What would be the difference between 'President' as referred to D. Trump and 'Chairman' as referred to Kim J. II ? Is there any difference as far as politics is concerned ? Or is it just in context they want to use synonyms ?

2 Answers 2


The title "Chairman" refers to Jong-un's position as the chairman of the Workers' Party of Korea. In the US, the chair of the Republican National Commitee, Ronna Romney McDaniel, might be considered the current equivalent.

Kim Jong-un is also the Supreme Leader of the DPRK, which is more similar to the role of the President in the US.



To be more general, the formal title of a national leader and the power that they hold may seem to have only an arbitrary relationship; a title may derive from historical roots dating back to a different political structure, for example.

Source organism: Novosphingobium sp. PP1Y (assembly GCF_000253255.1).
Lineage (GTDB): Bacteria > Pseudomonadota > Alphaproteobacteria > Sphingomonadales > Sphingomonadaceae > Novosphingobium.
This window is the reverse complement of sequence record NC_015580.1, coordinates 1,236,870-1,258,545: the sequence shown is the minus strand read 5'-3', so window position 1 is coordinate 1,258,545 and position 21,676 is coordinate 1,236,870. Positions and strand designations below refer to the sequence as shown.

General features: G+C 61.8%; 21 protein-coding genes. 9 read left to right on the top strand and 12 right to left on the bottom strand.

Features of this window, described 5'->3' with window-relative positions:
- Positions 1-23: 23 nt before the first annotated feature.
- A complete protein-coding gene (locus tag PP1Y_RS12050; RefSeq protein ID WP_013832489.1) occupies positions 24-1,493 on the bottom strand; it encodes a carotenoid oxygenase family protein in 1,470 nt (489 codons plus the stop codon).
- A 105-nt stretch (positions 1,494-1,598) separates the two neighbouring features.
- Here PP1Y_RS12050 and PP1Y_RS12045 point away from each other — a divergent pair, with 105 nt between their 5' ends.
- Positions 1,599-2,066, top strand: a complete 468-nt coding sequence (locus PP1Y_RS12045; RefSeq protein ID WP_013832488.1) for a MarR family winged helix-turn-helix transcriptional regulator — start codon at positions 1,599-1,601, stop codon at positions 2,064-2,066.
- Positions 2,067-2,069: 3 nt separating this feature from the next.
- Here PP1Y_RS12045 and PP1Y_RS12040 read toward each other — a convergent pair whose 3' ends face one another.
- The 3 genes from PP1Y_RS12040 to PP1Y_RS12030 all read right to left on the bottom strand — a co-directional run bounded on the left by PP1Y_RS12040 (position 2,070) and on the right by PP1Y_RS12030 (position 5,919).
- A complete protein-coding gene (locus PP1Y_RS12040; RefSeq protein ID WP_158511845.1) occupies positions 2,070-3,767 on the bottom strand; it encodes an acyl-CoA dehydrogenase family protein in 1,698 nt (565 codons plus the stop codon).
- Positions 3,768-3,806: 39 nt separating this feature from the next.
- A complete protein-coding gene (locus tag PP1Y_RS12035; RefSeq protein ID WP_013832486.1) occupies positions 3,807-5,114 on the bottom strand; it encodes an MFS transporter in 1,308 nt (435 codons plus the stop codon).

A few examples:

  • In the US the Mayor of a town or city may have a lot of power, or may only be carrying out decisions made by a City Manager (which is a civil servant without political power in other places.)

  • In countries such as the US the President has a lot of power; in Israel the Prime Minister has the political power and the President is a symbolic head of state much like the King or Queen in many Constitutional Monarchies.

  • in autocratic countries the Chair of the party in power may be the ultimate source of power, but in the US the Chairs of the major political parties are generally relatively unimportant except for political fundraising efforts. (I am wildly simplifying matters here, but the point is that the same title is used for two very different rules.)

  • The word "Secretary" is used for many different political purposes.

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